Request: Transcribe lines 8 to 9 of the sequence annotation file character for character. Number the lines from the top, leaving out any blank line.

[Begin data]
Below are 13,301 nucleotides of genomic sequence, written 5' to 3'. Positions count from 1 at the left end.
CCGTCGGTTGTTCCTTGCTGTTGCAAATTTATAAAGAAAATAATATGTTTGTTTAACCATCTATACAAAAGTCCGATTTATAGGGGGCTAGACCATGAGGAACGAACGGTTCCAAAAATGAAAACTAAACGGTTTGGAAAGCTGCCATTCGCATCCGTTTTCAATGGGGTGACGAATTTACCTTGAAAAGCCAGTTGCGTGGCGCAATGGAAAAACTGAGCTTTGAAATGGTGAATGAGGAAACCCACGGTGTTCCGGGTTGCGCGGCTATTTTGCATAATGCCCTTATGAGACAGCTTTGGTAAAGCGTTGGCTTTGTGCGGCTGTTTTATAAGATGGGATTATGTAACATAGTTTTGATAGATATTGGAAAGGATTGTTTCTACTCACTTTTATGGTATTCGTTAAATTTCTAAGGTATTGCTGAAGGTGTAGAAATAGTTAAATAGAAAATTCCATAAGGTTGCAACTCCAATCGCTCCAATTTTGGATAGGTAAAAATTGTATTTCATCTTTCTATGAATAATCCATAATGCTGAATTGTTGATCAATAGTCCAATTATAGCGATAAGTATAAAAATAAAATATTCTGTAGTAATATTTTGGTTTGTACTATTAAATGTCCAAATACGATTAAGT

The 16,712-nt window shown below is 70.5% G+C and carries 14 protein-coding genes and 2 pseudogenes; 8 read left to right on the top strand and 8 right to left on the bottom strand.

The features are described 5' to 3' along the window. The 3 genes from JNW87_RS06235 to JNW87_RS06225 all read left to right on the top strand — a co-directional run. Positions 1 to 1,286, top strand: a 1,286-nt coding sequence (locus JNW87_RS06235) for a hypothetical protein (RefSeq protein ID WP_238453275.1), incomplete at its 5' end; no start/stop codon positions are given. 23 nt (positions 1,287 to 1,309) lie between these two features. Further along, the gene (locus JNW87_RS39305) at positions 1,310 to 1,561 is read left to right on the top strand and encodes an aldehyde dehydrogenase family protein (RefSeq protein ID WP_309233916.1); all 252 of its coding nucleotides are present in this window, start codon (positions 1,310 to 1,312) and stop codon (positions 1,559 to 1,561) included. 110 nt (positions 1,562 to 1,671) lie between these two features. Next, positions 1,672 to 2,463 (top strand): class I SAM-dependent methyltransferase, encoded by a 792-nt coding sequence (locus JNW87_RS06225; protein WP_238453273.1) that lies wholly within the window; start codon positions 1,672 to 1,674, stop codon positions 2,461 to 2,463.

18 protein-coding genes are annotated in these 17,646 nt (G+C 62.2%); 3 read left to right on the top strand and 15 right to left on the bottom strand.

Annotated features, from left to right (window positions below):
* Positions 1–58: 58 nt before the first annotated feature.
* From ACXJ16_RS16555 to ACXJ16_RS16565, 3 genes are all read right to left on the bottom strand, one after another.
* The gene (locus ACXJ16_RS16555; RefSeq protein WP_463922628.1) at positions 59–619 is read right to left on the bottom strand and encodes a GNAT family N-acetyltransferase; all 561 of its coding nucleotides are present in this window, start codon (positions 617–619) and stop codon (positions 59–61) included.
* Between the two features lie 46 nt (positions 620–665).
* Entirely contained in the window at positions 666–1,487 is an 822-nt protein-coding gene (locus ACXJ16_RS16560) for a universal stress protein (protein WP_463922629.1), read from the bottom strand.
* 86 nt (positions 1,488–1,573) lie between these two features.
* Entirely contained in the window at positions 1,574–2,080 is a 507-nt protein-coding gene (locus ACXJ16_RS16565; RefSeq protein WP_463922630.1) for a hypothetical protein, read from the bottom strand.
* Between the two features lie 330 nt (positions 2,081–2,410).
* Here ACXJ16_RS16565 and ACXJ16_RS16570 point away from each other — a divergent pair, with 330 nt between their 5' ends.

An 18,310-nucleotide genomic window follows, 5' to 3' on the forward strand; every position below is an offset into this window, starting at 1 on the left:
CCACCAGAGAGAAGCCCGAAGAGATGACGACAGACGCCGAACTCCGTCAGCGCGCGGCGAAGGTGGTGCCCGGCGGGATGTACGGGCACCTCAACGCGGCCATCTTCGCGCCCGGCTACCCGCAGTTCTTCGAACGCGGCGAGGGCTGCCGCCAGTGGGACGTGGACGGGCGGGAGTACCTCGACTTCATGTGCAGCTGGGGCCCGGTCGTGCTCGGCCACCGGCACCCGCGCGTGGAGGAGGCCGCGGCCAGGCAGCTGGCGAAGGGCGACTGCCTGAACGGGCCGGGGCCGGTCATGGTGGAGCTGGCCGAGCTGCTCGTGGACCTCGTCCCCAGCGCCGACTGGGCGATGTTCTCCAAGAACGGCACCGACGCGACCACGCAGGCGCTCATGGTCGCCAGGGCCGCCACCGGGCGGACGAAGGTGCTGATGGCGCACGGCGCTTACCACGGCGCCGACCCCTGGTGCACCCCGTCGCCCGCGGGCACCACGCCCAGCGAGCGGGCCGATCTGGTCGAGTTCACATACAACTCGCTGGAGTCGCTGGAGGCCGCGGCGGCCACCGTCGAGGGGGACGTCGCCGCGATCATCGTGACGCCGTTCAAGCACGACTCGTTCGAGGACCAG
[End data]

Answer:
* From ACXJ16_RS16555 to ACXJ16_RS16565, 3 genes are all read right to left on the bottom strand, one after another.
* The gene (locus ACXJ16_RS16555; RefSeq protein WP_463922628.1) at positions 59–619 is read right to left on the bottom strand and encodes a GNAT family N-acetyltransferase; all 561 of its coding nucleotides are present in this window, start codon (positions 617–619) and stop codon (positions 59–61) included.